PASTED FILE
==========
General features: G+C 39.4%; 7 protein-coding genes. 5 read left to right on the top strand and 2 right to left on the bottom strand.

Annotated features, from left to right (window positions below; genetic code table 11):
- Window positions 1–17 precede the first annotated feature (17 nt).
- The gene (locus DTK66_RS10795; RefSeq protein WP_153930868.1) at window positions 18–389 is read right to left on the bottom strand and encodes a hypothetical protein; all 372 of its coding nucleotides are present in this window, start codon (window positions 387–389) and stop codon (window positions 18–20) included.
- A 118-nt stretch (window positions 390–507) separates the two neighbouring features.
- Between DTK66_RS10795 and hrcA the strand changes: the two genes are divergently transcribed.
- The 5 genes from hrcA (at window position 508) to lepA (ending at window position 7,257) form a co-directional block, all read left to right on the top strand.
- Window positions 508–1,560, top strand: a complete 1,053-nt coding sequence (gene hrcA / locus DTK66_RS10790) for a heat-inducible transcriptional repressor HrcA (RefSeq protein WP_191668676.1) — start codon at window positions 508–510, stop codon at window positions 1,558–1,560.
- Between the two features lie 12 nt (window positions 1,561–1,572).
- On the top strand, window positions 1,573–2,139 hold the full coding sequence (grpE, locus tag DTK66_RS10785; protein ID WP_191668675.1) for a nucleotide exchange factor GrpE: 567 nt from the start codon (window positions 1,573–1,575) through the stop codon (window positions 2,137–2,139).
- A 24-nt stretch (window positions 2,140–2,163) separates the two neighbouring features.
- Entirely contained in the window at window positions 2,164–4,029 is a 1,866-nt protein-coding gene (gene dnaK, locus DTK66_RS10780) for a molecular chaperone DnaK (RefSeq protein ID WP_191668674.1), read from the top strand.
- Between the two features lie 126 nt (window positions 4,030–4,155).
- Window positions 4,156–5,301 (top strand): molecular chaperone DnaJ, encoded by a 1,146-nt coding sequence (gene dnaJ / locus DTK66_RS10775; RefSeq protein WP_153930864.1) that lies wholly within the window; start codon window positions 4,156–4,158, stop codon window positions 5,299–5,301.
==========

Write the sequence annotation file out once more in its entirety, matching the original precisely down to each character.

General features: G+C 39.4%; 7 protein-coding genes. 5 read left to right on the top strand and 2 right to left on the bottom strand.

Annotated features, from left to right (window positions below; genetic code table 11):
- Window positions 1–17 precede the first annotated feature (17 nt).
- The gene (locus DTK66_RS10795; RefSeq protein WP_153930868.1) at window positions 18–389 is read right to left on the bottom strand and encodes a hypothetical protein; all 372 of its coding nucleotides are present in this window, start codon (window positions 387–389) and stop codon (window positions 18–20) included.
- A 118-nt stretch (window positions 390–507) separates the two neighbouring features.
- Between DTK66_RS10795 and hrcA the strand changes: the two genes are divergently transcribed.
- The 5 genes from hrcA (at window position 508) to lepA (ending at window position 7,257) form a co-directional block, all read left to right on the top strand.
- Window positions 508–1,560, top strand: a complete 1,053-nt coding sequence (gene hrcA / locus DTK66_RS10790) for a heat-inducible transcriptional repressor HrcA (RefSeq protein WP_191668676.1) — start codon at window positions 508–510, stop codon at window positions 1,558–1,560.
- Between the two features lie 12 nt (window positions 1,561–1,572).
- On the top strand, window positions 1,573–2,139 hold the full coding sequence (grpE, locus tag DTK66_RS10785; protein ID WP_191668675.1) for a nucleotide exchange factor GrpE: 567 nt from the start codon (window positions 1,573–1,575) through the stop codon (window positions 2,137–2,139).
- A 24-nt stretch (window positions 2,140–2,163) separates the two neighbouring features.
- Entirely contained in the window at window positions 2,164–4,029 is a 1,866-nt protein-coding gene (gene dnaK, locus DTK66_RS10780) for a molecular chaperone DnaK (RefSeq protein ID WP_191668674.1), read from the top strand.
- Between the two features lie 126 nt (window positions 4,030–4,155).
- Window positions 4,156–5,301 (top strand): molecular chaperone DnaJ, encoded by a 1,146-nt coding sequence (gene dnaJ / locus DTK66_RS10775; RefSeq protein WP_153930864.1) that lies wholly within the window; start codon window positions 4,156–4,158, stop codon window positions 5,299–5,301.